A new opinion paper published in the September 2015 edition of the journal Trends in Cognitive Sciences, suggests that the part of the brain associated with self-generated thoughts — the sort involved in both rumination and introspection — tends to be overactive in neurotic people, leading to unhappiness as well as creative problem-solving.

Neuroticism refers to the tendency to experience negative emotions. Those with strong neurotic tendencies may experience primarily one specific negative feeling such as anxiety, anger, or depression, but are likely to experience several of these emotions.

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Neurotics are emotionally reactive, and respond emotionally to events that would not affect most people, with reactions that tend to be more intense than normal. They are more likely to interpret ordinary situations as threatening, and minor frustrations as sisyphean toils. Their negative emotional reactions tend to persist for unusually long periods of time, which means they are often in a bad mood. These problems in emotional regulation can diminish a neurotic’s ability to think clearly, make decisions, and cope effectively with stress.

But while these tendencies make them prone to bad moods and anxiety, they can also greatly enhance creativity.  And the link between neuroticism and creativity seems to be rooted in overthinking.

“Neuroticism has costs but it also has benefits,” Dr. Adam Perkins, a lecturer in neurobiology of personality at King’s College London and one of the paper’s authors, told The Huffington Post in an email. “Highly neurotic people will suffer a lot of anxiety and depression over their lifespan, but their deep-thinking, brooding tendencies can also give rise to greater creative potential.”

Overthinking is a hallmark of high neuroticism. Thinking “too much” stems from our brain trying to keep us alive just a bit too hard. This hyperactivity to perceived threats lends weight to both anxiety and the capacity to solve problems creatively.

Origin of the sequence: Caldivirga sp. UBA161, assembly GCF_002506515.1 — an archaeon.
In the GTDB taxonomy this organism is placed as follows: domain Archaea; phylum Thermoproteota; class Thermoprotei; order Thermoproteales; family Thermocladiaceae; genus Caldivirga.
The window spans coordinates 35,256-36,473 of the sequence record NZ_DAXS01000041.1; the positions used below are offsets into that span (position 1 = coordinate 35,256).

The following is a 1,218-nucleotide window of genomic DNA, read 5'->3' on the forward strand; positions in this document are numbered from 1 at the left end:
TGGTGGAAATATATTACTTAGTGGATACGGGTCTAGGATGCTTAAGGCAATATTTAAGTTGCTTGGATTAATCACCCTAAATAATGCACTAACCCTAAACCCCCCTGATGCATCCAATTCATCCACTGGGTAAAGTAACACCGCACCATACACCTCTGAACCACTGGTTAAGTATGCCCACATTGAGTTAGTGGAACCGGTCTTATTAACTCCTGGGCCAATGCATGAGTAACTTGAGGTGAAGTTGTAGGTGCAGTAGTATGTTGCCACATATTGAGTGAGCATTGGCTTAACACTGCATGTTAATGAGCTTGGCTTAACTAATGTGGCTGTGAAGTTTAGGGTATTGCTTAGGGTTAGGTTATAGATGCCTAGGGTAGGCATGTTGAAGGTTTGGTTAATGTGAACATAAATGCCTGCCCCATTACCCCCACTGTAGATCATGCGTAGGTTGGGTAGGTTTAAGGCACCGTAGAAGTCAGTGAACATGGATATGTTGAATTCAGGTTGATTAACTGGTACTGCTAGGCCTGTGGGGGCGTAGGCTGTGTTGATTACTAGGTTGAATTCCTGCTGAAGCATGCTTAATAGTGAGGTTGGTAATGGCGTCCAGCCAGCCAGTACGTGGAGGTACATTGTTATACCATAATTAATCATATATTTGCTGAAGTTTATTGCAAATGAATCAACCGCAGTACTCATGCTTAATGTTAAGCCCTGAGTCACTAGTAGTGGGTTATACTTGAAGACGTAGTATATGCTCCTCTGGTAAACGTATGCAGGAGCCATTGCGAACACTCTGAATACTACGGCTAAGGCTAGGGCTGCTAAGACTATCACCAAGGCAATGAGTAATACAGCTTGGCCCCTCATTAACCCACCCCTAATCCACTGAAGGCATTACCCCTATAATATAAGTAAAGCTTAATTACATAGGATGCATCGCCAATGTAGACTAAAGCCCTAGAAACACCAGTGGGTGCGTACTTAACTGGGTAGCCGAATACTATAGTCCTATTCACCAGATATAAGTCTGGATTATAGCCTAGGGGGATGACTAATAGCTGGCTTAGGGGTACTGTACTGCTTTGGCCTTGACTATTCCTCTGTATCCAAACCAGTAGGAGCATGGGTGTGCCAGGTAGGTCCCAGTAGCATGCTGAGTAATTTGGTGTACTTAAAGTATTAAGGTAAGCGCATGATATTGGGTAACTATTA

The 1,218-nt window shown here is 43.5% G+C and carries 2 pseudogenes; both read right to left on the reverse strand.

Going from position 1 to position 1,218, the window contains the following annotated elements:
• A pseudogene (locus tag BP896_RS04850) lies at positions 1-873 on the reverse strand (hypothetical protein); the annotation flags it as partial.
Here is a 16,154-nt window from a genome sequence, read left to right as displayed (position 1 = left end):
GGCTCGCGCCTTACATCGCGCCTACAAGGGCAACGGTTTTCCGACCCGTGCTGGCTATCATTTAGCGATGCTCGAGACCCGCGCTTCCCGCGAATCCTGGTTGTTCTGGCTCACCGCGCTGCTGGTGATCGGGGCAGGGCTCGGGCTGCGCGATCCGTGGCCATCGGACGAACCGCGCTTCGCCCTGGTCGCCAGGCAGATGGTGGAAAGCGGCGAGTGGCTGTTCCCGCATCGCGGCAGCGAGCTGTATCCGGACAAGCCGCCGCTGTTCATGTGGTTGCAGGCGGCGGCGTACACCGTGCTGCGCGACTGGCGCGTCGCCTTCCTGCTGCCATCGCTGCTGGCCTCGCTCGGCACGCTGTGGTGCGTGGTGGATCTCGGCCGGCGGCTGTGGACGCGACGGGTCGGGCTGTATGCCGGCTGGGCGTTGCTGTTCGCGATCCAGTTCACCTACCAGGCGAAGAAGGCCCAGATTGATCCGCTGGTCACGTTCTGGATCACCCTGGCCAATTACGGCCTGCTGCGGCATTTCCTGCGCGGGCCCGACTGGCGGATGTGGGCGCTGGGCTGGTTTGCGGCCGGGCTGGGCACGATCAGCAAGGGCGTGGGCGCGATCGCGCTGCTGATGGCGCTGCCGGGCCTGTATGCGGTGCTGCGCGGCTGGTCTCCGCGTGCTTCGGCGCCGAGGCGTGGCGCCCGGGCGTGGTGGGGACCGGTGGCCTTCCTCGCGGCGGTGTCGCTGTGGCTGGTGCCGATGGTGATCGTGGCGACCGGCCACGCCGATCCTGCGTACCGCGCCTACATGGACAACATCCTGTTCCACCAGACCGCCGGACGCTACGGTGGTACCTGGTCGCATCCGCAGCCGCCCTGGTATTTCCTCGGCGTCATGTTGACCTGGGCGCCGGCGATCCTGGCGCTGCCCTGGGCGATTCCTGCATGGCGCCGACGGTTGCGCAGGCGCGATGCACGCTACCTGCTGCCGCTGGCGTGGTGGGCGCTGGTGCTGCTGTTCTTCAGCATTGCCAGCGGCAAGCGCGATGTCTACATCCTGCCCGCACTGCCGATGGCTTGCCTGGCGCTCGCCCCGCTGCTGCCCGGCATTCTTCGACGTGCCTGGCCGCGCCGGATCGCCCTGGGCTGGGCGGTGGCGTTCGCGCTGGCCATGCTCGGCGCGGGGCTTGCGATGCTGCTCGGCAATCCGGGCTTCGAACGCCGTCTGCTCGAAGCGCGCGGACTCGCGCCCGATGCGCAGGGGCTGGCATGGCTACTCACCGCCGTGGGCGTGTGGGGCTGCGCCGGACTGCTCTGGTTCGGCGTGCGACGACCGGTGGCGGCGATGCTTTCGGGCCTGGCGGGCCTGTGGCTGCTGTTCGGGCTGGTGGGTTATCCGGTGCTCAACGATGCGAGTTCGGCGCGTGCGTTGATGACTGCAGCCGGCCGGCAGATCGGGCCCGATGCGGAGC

The paper cites the case of Sir Isaac Newton, notoriously neurotic, and suggests that it may have been his tendency to dwell on a problem that led him to his groundbreaking scientific advances, including his formulation of the law of gravity. This makes sense if you look at creativity as the ability to exercise flexibility in generating solutions to various real-world problems.

“If neurotic people tend to think more about problems due to having a lot of threat-related self-generated thoughts — which explains their tendency to feel unhappy — it seems likely they will have a better chance to create solutions to those problems, compared to low scorers on neuroticism who look on the bright side of life all the time,” Perkins said.

What does this look like in the brain? The researchers noticed spontaneous high activity in areas of the brain involved in the conscious perception of threat, the medial prefrontal cortex and the posterior cingulate cortex.

This suggests that it’s not just overthinking in general that characterizes neuroticism and creativity, but rather a particular type of overthinking — the brain is responding to a perceived threat and going into overthinking mode to solve the problem.

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